The drug was first approved for prescription use in 1999. In 2003, Barr Laboratories — the original marketer of the Rx Plan B — submitted an application to switch the drug to OTC status. In December that year, an FDA advisory committee voted 23 to 4 in favor of making Plan B OTC.
Instead of taking the usual 90 days to make a final decision, FDA delayed until May 2004, rejecting the application on the grounds that there was a lack of data for patients 16 and younger. At the time, there were reports of pressure from a conservative White House for FDA officials to deny the application.
In June 2004, Congress requested a report on the FDA decision. The report ultimately found that the decision was highly unusual and could have been the result of pressure from the Bush Administration.
In the meantime, Barr submitted an amended application to make Plan B prescription-only for women 16 and younger and OTC otherwise. Intense political maneuvering followed the July 2004 application. FDA delayed making a decision for more than a year, and legislators threatened to obstruct a Senate vote on confirmation of Lester Crawford as FDA commissioner until a decision was made.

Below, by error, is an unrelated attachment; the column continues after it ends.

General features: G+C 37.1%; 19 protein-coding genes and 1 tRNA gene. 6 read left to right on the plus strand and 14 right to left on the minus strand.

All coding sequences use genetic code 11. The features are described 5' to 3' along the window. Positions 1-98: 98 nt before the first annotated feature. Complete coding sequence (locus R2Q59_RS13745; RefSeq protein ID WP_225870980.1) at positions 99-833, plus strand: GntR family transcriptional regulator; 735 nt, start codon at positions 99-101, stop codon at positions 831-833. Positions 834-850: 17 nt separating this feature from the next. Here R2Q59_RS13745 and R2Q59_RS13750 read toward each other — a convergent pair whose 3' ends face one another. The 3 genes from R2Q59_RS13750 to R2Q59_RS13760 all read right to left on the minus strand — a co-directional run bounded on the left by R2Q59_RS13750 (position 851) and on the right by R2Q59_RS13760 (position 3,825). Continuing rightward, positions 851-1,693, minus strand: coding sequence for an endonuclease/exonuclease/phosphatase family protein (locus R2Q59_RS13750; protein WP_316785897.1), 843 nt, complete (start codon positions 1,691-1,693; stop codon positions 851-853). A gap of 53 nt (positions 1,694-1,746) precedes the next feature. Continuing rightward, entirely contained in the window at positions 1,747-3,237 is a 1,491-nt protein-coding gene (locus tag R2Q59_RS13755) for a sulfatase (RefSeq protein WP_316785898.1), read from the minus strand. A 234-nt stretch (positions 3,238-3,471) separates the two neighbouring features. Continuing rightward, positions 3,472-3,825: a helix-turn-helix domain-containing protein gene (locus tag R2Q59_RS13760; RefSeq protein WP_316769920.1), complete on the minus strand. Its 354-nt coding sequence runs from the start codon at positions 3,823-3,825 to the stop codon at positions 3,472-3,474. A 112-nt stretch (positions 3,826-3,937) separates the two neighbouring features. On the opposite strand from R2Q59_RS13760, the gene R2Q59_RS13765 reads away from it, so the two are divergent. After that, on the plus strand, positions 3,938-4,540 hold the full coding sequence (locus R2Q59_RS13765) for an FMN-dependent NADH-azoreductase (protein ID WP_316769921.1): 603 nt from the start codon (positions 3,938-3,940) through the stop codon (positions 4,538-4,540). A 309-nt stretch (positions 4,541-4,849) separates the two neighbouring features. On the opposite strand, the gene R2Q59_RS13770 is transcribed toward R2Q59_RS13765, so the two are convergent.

In order to get Crawford approved, FDA announced in August 2005 that Plan B was safe for OTC use by women older than 16. However, the agency delayed making an official approval citing packaging and age-enforcement concerns. FDA delayed for nearly a year, and it was more legislative pressure — this time against Crawford’s successor — which forced the agency to move on the issue.
In July 2006, the day before his confirmation hearing, Acting FDA Commissioner Andrew Eschenbach invited Barr Labs to resubmit its application, changing the OTC age restriction from 17 and older to 18 and older. Barr did so the following month, and FDA approved the application immediately, making Plan B available OTC to consumers 18 and older.
Family planning advocates filed a lawsuit against FDA in federal court, arguing that FDA’s decisions had been based not on science but on political pressure, thus were a violation of the public trust.